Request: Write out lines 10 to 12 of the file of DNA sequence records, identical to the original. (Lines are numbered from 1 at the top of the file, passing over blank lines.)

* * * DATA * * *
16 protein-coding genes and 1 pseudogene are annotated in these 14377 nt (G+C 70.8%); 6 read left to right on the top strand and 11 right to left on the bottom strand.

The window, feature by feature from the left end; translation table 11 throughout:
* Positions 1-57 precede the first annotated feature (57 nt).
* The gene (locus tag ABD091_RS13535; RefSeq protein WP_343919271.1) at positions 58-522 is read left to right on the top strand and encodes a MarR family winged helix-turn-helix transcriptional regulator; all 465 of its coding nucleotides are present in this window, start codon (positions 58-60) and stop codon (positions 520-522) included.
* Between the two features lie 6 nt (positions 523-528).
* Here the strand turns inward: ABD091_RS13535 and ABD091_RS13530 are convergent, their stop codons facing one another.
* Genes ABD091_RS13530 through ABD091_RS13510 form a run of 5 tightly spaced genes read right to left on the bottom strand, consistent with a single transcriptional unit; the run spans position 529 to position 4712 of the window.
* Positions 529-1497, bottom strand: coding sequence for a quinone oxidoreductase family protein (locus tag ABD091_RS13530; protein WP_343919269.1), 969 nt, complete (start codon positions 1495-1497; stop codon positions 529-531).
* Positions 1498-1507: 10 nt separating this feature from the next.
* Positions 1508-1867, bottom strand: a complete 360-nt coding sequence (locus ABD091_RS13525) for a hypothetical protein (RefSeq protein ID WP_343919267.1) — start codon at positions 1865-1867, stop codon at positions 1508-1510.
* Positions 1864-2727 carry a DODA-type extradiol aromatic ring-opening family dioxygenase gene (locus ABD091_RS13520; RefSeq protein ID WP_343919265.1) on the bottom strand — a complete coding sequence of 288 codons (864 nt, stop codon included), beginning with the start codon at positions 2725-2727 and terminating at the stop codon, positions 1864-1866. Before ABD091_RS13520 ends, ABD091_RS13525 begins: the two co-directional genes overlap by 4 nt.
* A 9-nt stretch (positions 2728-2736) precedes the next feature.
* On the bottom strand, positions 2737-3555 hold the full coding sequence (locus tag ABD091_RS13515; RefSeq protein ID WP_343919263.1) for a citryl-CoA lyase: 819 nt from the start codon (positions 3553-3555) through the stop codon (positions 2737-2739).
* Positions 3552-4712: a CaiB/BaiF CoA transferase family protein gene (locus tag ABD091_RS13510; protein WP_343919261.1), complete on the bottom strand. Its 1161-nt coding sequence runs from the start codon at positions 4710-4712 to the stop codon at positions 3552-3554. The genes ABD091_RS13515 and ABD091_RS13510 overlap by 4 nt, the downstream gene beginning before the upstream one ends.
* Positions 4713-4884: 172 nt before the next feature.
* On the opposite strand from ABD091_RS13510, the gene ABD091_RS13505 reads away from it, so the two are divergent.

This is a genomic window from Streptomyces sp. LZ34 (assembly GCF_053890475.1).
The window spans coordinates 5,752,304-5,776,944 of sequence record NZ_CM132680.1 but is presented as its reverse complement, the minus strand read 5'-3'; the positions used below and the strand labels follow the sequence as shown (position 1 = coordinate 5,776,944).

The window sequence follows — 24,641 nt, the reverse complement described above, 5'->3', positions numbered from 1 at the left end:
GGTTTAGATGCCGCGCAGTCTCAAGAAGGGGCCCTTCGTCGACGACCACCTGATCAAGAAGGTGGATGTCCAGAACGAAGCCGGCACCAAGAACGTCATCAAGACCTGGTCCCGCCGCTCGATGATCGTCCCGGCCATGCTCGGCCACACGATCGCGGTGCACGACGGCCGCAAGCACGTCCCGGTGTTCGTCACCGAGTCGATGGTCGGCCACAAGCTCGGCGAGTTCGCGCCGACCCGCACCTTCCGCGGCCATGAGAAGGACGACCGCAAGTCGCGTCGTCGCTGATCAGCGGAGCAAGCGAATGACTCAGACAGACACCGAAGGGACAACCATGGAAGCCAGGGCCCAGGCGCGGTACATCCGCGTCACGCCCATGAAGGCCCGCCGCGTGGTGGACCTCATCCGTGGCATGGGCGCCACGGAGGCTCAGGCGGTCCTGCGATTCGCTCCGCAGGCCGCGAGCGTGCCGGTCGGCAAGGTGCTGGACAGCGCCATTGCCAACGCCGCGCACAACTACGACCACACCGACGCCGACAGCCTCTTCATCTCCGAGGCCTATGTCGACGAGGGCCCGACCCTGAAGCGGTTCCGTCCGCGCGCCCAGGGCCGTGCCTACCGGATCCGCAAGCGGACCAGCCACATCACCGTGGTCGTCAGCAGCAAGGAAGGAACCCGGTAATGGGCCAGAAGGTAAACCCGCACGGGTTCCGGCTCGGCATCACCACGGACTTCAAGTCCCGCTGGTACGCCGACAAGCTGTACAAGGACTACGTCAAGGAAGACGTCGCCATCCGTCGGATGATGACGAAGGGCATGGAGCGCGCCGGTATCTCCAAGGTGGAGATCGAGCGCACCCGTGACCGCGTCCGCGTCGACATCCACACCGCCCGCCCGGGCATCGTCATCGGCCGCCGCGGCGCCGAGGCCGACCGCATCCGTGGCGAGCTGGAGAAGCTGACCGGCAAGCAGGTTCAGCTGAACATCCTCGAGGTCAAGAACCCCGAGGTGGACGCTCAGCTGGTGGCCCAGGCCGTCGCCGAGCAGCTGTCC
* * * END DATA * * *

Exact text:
* Positions 1508-1867, bottom strand: a complete 360-nt coding sequence (locus ABD091_RS13525) for a hypothetical protein (RefSeq protein ID WP_343919267.1) — start codon at positions 1865-1867, stop codon at positions 1508-1510.
* Positions 1864-2727 carry a DODA-type extradiol aromatic ring-opening family dioxygenase gene (locus ABD091_RS13520; RefSeq protein ID WP_343919265.1) on the bottom strand — a complete coding sequence of 288 codons (864 nt, stop codon included), beginning with the start codon at positions 2725-2727 and terminating at the stop codon, positions 1864-1866. Before ABD091_RS13520 ends, ABD091_RS13525 begins: the two co-directional genes overlap by 4 nt.
* A 9-nt stretch (positions 2728-2736) precedes the next feature.